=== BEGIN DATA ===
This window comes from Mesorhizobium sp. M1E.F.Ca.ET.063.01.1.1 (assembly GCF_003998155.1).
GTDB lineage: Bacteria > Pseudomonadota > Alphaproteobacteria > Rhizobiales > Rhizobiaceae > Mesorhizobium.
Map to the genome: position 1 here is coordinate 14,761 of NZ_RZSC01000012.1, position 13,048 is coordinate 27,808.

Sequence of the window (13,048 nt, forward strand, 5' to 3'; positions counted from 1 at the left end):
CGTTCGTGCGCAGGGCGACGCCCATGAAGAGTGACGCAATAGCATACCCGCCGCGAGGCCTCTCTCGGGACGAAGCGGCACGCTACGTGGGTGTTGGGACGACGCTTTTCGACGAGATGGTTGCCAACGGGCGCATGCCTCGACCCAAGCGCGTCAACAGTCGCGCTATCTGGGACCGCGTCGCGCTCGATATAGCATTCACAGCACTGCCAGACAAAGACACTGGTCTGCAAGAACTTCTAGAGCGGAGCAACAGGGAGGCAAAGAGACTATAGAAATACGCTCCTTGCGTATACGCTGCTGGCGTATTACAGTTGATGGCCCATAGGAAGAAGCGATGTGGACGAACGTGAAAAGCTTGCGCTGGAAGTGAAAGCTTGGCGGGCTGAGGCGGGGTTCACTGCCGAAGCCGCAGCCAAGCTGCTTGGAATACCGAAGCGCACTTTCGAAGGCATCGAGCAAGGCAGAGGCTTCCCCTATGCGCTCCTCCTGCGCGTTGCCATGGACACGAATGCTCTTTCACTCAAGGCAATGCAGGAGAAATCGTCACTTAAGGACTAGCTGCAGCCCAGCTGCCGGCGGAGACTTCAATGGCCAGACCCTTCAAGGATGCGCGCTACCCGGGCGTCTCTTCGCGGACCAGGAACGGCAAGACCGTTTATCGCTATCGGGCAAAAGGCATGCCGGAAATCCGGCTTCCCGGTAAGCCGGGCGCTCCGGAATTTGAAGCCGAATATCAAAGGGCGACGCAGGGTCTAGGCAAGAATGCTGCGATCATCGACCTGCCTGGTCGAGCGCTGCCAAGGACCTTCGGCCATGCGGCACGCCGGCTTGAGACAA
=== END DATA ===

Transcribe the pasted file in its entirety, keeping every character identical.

This window comes from Mesorhizobium sp. M1E.F.Ca.ET.063.01.1.1 (assembly GCF_003998155.1).
GTDB lineage: Bacteria > Pseudomonadota > Alphaproteobacteria > Rhizobiales > Rhizobiaceae > Mesorhizobium.
Map to the genome: position 1 here is coordinate 14,761 of NZ_RZSC01000012.1, position 13,048 is coordinate 27,808.

Sequence of the window (13,048 nt, forward strand, 5' to 3'; positions counted from 1 at the left end):
CGTTCGTGCGCAGGGCGACGCCCATGAAGAGTGACGCAATAGCATACCCGCCGCGAGGCCTCTCTCGGGACGAAGCGGCACGCTACGTGGGTGTTGGGACGACGCTTTTCGACGAGATGGTTGCCAACGGGCGCATGCCTCGACCCAAGCGCGTCAACAGTCGCGCTATCTGGGACCGCGTCGCGCTCGATATAGCATTCACAGCACTGCCAGACAAAGACACTGGTCTGCAAGAACTTCTAGAGCGGAGCAACAGGGAGGCAAAGAGACTATAGAAATACGCTCCTTGCGTATACGCTGCTGGCGTATTACAGTTGATGGCCCATAGGAAGAAGCGATGTGGACGAACGTGAAAAGCTTGCGCTGGAAGTGAAAGCTTGGCGGGCTGAGGCGGGGTTCACTGCCGAAGCCGCAGCCAAGCTGCTTGGAATACCGAAGCGCACTTTCGAAGGCATCGAGCAAGGCAGAGGCTTCCCCTATGCGCTCCTCCTGCGCGTTGCCATGGACACGAATGCTCTTTCACTCAAGGCAATGCAGGAGAAATCGTCACTTAAGGACTAGCTGCAGCCCAGCTGCCGGCGGAGACTTCAATGGCCAGACCCTTCAAGGATGCGCGCTACCCGGGCGTCTCTTCGCGGACCAGGAACGGCAAGACCGTTTATCGCTATCGGGCAAAAGGCATGCCGGAAATCCGGCTTCCCGGTAAGCCGGGCGCTCCGGAATTTGAAGCCGAATATCAAAGGGCGACGCAGGGTCTAGGCAAGAATGCTGCGATCATCGACCTGCCTGGTCGAGCGCTGCCAAGGACCTTCGGCCATGCGGCACGCCGGCTTGAGACAA